Today is mother's day. Happy Mother's Day to all moms out there! I have been a mom for more than six years now and I still feel giddy whenever I am greeted on mother's day! haha.
Earlier today, I wanted to google something (google is now a verb right?) I found it amusing when the laptop showed a letter G wearing a pearl necklace while 2 letter O's came bounding in giving the letter G a big hug. Google has such cute ways of celebrating various important dates, Mother's Day included. Then I realized, I also own a pearl necklace! Am I now part of the stereotype that is motherhood? My mother didn't own a pearl necklace, but she was the best mother in the world, showing me unconditional love and understanding and forgiveness and support. I just wish I can even be half the mother that she was, then I would've known that I am a good mother.
As much as I love my mother, if there was one thing I could as her to change, it would be her overprotectiveness. I know my mother loved me, and I know she believed in me and that she wanted only the best for me, but in so doing she protected me from so many things, including many important life lessons I could have learned.
Until I was in high school, my mother chose what I wore, and because of this, I developed no fashion sense at all. I guess she wanted to spare me from the time-consuming decisions a teenage age girl goes through about what she wants to wear for the day. Sadly though, because of this I never discovered my own fashion style, what I liked, what I didn't like. It was only in college (during summer classes since we got to wear civilian clothes and not our uniforms) that I got the chance to choose my own clothes but by then I was just lost. It was all Tshirt and jeans for me. I never really develop the love for good and tasteful clothes, and shoes for that matter.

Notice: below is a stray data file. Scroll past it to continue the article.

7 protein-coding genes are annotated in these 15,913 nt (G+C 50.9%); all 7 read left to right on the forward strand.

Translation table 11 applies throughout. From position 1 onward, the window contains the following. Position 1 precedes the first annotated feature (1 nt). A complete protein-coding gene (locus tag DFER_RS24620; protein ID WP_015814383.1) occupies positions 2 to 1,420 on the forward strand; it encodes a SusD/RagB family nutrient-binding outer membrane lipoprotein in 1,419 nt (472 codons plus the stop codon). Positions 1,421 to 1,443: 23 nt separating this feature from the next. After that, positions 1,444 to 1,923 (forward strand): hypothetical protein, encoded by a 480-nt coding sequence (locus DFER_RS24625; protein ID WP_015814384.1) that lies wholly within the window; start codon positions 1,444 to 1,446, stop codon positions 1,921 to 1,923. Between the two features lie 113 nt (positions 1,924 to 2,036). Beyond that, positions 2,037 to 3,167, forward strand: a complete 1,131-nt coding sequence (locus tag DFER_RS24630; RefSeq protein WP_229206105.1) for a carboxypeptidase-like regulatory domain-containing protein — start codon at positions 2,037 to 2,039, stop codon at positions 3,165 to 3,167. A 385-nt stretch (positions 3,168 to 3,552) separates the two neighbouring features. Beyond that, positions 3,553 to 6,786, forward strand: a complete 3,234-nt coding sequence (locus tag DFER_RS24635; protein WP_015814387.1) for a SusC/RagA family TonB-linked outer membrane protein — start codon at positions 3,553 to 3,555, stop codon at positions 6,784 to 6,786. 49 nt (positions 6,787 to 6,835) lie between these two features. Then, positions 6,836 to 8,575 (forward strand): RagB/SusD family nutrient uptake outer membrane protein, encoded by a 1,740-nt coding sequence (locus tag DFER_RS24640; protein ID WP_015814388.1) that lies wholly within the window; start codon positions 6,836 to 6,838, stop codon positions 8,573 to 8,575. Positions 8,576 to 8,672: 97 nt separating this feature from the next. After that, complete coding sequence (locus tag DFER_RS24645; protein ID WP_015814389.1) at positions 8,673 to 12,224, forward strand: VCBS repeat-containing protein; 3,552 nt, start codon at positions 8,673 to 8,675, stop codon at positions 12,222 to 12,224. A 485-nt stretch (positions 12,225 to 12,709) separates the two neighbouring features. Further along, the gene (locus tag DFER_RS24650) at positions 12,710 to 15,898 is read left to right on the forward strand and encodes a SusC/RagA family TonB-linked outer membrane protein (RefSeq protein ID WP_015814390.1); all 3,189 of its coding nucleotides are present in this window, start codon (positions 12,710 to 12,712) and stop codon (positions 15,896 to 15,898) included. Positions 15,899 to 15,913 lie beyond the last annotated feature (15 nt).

Another thing she protected me from was choosing impractical courses and choosing a too progressive (radical) school. Yep, I never got to choose my course or school in college. I am sorry to say that although I know my parents only had the best intentions for me, this has caused me (and still does) a great deal of sadness and confusion. Being good (or at least acceptable) at something you don't like at all is a curse. They were correct of course, I found a good job almost immediately, and have stayed on because of the security and stability... but I am unhappy.
I was also protected from basic social obligations. My mother always did the talking for me. I was terribly shy (still am) and being the youngest, I was taught not to join in the "adult conversation" (usapang matanda) so whenever we had company, I'd greet the visitors politely and retire to my room. I was never expected to entertain. And so I never developed the gift of small talk, and entertaining. Thankfully I have a husband who is a born entertainer... hahaha, and now he does most of the talking for me too.
When I got married and became a parent, I told myself I will not do these things to my child. I will not overly protect or limit and I will not impose. Now however, I realize it is easier said than done. When one has a child, all you want to do is to protect and spoil the kid to death. Yes, that is the instinct. I want to give my Bea everything, and I would like to give in to her every whim. I also have this idea that I, being the adult, know what's best. What does she know, she is merely a child (who happens to have strong opinions)? The world is a bad place and this child must be protected... always.
This must be how my mother felt about me. It's true what they say, you'll only truly understand your mother when you become one yourself, and I appreciate her even more now.
But as much as I love my daughter, I must resist. Tough love and all that. I want her to be happy, to be fully developed, and be her own person. I want her to go through the process of finding her own personality not just the goody-goody personality dictated by society. I want her to experience life. Hopefully, she will thank me later. Hopefully....